Vilnius / AFP
Lithuanians fed up with economic inequality voted for change in round one of a general election, with Monday’s results showing the opposition set to oust the governing leftists in an October 23 run-off.
The national elections commission said near full results showed the centrist Lithuanian Peasants and Green Union party (LPGU) winning 21.62 percent of the vote, putting them neck-and-neck with the Homeland Union conservatives who took 21.61 percent.
Leftists finished third with just 14.44 percent, in a huge blow for Prime Minister Algirdas Butkevicius’s Social Democrats.
“It’s obvious that people voted for change,” President Dalia Grybauskaite said in a statement.
“Citizens clearly said what they think about current government.”
Ramunas Vilpisauskas, director of the Institute of International Relations and Political Science in Vilnius, said the result was clearly “a protest vote against the governing leftist coalition.”
He said a new labour law which makes it easier to hire and fire employees, as well as allegations of political corruption had alienated voters already angered by low wages and mass emigration to western Europe. Three other parties are expected to enter parliament, signalling complicated coalition talks.
Vilnius University analyst Mazvydas Jastramskis had on Sunday said he expected such talks to get under way between the two rounds, but there was not likely to be a final deal until after the final vote.
‘A severe loss’
Analysts have tipped the farmer-backed LPGU — currently outside parliament and led by popular former national police chief Saulius Skvernelis — as potential kingmaker in coalition talks.
“I think we will be able to talk with both of them,” Skvernelis told reporters upon seeing the results, referring to both the conservatives and the social democrats.
“This is only half a step into parliamentary elections.”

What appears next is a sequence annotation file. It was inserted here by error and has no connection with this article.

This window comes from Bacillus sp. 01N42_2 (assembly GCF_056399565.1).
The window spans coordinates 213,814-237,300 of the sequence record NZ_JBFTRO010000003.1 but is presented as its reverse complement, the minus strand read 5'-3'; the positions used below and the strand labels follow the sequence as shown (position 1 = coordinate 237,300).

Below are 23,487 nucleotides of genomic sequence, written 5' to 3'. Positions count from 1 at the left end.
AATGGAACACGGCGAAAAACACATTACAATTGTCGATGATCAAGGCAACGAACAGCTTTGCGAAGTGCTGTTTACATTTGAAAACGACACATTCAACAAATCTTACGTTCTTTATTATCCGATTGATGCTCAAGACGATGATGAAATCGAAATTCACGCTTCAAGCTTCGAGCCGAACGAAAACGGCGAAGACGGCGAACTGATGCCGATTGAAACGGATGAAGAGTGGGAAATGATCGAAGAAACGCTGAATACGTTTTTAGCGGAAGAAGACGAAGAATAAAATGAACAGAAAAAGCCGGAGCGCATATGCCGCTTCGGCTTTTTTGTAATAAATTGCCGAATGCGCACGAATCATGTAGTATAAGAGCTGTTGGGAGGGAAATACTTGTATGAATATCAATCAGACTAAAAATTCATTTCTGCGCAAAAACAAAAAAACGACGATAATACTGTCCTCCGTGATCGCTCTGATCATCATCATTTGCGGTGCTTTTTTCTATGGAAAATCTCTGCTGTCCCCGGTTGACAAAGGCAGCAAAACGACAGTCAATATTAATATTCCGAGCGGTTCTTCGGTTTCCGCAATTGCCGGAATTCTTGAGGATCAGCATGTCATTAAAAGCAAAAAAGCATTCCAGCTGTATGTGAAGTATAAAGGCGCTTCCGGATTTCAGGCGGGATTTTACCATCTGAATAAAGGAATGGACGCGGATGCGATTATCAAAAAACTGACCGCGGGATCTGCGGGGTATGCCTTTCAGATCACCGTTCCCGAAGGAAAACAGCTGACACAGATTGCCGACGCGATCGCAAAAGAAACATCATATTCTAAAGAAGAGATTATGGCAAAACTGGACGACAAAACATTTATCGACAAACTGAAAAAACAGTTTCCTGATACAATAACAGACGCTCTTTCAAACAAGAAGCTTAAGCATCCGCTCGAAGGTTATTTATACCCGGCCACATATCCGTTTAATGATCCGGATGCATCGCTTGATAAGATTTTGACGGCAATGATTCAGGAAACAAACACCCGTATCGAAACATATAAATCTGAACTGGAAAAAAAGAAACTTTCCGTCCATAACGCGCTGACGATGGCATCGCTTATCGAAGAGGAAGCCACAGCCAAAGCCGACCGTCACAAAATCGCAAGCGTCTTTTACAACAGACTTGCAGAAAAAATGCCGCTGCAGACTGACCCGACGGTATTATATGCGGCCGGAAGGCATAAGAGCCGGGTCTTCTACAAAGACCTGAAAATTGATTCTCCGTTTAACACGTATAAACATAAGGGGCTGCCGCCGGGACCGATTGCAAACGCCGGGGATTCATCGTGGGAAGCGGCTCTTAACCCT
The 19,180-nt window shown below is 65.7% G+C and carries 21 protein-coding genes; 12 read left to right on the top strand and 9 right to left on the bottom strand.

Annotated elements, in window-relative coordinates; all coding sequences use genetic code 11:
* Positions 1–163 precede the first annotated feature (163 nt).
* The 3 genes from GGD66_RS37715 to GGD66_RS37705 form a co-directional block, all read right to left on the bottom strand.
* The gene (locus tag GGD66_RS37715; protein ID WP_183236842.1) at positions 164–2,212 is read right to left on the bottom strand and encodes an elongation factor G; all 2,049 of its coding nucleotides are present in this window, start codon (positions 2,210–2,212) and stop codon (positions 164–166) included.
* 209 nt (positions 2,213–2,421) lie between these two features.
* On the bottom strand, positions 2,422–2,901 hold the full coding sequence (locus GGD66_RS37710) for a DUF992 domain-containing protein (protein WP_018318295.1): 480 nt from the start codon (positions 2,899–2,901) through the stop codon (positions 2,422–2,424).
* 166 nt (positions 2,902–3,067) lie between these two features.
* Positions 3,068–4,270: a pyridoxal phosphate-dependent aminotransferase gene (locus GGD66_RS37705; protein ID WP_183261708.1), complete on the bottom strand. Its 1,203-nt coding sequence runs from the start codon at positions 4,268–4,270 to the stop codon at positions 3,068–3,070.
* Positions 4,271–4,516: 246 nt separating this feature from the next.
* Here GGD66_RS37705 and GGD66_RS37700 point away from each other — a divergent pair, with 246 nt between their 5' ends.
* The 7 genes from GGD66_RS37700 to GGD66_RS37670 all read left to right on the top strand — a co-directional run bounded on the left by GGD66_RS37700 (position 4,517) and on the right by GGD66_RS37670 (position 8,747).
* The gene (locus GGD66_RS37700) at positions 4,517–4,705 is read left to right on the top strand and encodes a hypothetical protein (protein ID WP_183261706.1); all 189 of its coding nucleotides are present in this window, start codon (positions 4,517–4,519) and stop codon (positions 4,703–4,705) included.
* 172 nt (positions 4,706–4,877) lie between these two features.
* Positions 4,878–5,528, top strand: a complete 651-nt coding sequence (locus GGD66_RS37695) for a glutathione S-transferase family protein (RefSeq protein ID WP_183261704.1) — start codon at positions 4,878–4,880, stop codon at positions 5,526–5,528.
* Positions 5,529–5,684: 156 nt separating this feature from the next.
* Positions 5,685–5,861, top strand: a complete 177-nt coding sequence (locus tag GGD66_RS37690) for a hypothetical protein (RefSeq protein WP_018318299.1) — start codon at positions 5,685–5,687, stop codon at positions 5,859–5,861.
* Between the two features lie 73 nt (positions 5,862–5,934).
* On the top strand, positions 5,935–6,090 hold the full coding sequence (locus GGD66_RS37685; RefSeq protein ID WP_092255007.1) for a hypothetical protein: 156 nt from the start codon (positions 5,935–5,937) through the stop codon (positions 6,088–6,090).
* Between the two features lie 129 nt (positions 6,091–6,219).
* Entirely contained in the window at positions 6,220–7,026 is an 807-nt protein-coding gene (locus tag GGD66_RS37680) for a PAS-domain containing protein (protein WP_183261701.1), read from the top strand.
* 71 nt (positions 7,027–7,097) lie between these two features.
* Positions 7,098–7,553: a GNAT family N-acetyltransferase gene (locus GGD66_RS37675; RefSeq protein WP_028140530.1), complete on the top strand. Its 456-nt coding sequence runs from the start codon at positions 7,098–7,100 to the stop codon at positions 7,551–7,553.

Widely tipped as the next prime minister, Homeland Union leader Gabrielius Landsbergis said the result was a major blow for the ruling elite.
“Lithuanians want change. This is a severe loss for the ruling parties,” said the 34-year-old, who is keen to forge a coalition with the LPGU.
“The core of the coalition can be either LPGU with Social Democrats, or LPGU with conservatives and liberals,” analyst Jastramskis said. “Today, I would bet on the latter.”
Halting the exodus
Wage growth and job creation have been key rallying cries for candidates in this country of 2.9 million people, which has been plagued by an exodus of workers seeking higher wages.
Since Lithuania joined the European Union in 2004, an estimated 370,000 people have left — nearly half of whom went to Britain, where concern over immigration from eastern Europe was seen as a key factor in the shock vote to leave the bloc.
In his campaign, the prime minister had promised further hikes in the minimum wage and public sector salaries. But Homeland Union’s Landsbergis had presented himself as the face of change, vowing to fight emigration and poverty by creating jobs, reforming education, boosting exports and foreign
Lithuania’s economy took a nosedive during the 2008-9 global financial crisis but staged a remarkable recovery, and is slated to grow by 2.5 percent this year.
Even so, the average wage of just over $670 per month after tax is one of the lowest in the EU, and inequality and poverty remains comparatively high.
‘Voting for new faces’
Public sector employee Dale Adasiune said she voted for “new faces” from the LPGU.
“I returned from Spain four years ago and I don’t want to leave again. I found a job (and also got) engaged in volunteer work, but if nothing changes, I’ll leave again,” she said.
Skvernelis, 46, who as police chief won plaudits for fighting corruption in the force, has become a hot political commodity since moving into politics two years ago.
A day before the vote, Russia jangled nerves in this Baltic eurozone state with its latest deployment of nuclear-capable Iskander missiles in its Kaliningrad exclave, which borders Lithuania and Poland.
But the reassurance provided by NATO’s beefed up presence meant that voters feel more worried about their wallets than about security.
Sunday’s first round vote was to elect 70 members of Lithuania’s 141-seat parliament, who are chosen by proportional representation from party lists.
The remaining 71 will chosen in single-member constituency races in two weeks’ time.
A total of 2.5 million people were eligible to vote, with officials putting turnout at 50 percent.